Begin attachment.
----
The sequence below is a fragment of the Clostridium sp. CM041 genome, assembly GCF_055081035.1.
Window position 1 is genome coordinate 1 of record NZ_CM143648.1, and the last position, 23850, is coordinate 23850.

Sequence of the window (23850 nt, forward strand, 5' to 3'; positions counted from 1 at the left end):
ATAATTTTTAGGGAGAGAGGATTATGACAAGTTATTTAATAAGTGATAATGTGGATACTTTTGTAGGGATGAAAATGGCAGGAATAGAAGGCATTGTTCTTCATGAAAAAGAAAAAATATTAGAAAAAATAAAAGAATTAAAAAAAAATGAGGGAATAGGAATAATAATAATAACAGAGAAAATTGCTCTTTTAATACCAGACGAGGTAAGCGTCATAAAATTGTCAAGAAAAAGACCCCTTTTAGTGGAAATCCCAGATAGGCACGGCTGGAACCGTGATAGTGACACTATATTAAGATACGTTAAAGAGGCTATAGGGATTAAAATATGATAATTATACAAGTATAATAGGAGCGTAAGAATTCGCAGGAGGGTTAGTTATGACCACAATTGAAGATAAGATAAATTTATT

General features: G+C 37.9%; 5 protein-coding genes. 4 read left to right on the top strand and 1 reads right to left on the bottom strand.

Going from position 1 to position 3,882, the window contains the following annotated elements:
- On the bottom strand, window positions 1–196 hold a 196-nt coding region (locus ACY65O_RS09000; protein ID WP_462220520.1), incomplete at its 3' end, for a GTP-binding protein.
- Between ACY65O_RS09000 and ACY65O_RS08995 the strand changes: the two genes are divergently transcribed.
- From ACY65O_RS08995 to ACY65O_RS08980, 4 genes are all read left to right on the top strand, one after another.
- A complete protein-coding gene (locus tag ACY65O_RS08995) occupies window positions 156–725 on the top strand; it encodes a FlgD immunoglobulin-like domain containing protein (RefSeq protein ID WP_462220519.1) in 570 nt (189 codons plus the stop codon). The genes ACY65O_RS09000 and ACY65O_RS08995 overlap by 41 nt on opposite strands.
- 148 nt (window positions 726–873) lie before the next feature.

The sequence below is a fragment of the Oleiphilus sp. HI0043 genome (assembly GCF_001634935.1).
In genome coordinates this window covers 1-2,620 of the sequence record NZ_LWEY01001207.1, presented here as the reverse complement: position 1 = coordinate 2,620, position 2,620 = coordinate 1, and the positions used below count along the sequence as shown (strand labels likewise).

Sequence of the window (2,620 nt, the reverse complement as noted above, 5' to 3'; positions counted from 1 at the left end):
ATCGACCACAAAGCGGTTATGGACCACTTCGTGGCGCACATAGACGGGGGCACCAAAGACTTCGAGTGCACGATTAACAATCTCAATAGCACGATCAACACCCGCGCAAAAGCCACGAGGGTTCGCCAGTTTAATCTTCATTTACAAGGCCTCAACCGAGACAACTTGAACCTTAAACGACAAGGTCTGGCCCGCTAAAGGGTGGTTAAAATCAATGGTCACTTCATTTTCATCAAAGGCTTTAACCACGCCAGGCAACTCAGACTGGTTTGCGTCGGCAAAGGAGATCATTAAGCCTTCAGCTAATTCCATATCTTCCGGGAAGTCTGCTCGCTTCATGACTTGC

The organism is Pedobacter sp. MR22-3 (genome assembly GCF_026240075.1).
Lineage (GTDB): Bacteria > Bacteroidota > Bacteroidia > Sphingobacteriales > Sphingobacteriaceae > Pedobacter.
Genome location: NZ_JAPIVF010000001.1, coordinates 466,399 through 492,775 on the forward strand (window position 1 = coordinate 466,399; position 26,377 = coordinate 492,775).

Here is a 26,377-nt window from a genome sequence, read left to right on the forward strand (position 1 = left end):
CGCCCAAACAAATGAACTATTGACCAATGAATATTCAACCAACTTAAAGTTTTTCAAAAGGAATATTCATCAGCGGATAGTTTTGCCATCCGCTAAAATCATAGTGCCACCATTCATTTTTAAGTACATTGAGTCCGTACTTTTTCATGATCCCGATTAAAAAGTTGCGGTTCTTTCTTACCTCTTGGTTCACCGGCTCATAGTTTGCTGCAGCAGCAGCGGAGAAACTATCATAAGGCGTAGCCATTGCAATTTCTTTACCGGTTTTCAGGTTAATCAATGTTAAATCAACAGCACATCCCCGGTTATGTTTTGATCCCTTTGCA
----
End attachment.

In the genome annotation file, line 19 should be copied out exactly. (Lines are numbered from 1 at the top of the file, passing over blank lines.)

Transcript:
Here is a 26,377-nt window from a genome sequence, read left to right on the forward strand (position 1 = left end):